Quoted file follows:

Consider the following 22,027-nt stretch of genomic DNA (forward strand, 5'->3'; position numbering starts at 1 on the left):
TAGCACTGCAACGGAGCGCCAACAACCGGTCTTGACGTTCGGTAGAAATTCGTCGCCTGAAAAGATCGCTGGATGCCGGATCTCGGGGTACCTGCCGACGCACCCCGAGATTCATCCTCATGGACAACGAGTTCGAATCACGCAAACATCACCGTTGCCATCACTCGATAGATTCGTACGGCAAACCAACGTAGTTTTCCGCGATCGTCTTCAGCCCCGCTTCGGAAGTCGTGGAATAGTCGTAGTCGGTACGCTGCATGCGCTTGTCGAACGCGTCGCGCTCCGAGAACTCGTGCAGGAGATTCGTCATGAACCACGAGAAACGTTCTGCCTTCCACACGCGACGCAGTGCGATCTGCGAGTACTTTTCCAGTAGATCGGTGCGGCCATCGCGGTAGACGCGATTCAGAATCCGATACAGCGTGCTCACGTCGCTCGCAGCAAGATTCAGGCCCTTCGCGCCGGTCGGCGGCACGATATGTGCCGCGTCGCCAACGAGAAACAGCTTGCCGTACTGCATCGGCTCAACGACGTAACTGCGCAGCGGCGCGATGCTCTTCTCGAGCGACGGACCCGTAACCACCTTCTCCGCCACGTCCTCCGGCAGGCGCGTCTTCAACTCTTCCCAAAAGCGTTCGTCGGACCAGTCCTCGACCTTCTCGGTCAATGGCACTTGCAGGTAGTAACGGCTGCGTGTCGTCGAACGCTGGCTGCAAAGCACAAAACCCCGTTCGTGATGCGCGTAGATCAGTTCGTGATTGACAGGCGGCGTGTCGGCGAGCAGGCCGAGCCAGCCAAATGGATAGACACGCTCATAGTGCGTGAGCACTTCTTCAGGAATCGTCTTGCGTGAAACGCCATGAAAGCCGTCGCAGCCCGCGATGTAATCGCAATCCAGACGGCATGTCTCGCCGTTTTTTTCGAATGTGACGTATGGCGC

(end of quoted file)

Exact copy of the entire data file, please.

Consider the following 22,027-nt stretch of genomic DNA (forward strand, 5'->3'; position numbering starts at 1 on the left):
TAGCACTGCAACGGAGCGCCAACAACCGGTCTTGACGTTCGGTAGAAATTCGTCGCCTGAAAAGATCGCTGGATGCCGGATCTCGGGGTACCTGCCGACGCACCCCGAGATTCATCCTCATGGACAACGAGTTCGAATCACGCAAACATCACCGTTGCCATCACTCGATAGATTCGTACGGCAAACCAACGTAGTTTTCCGCGATCGTCTTCAGCCCCGCTTCGGAAGTCGTGGAATAGTCGTAGTCGGTACGCTGCATGCGCTTGTCGAACGCGTCGCGCTCCGAGAACTCGTGCAGGAGATTCGTCATGAACCACGAGAAACGTTCTGCCTTCCACACGCGACGCAGTGCGATCTGCGAGTACTTTTCCAGTAGATCGGTGCGGCCATCGCGGTAGACGCGATTCAGAATCCGATACAGCGTGCTCACGTCGCTCGCAGCAAGATTCAGGCCCTTCGCGCCGGTCGGCGGCACGATATGTGCCGCGTCGCCAACGAGAAACAGCTTGCCGTACTGCATCGGCTCAACGACGTAACTGCGCAGCGGCGCGATGCTCTTCTCGAGCGACGGACCCGTAACCACCTTCTCCGCCACGTCCTCCGGCAGGCGCGTCTTCAACTCTTCCCAAAAGCGTTCGTCGGACCAGTCCTCGACCTTCTCGGTCAATGGCACTTGCAGGTAGTAACGGCTGCGTGTCGTCGAACGCTGGCTGCAAAGCACAAAACCCCGTTCGTGATGCGCGTAGATCAGTTCGTGATTGACAGGCGGCGTGTCGGCGAGCAGGCCGAGCCAGCCAAATGGATAGACACGCTCATAGTGCGTGAGCACTTCTTCAGGAATCGTCTTGCGTGAAACGCCATGAAAGCCGTCGCAGCCCGCGATGTAATCGCAATCCAGACGGCATGTCTCGCCGTTTTTTTCGAATGTGACGTATGGCGC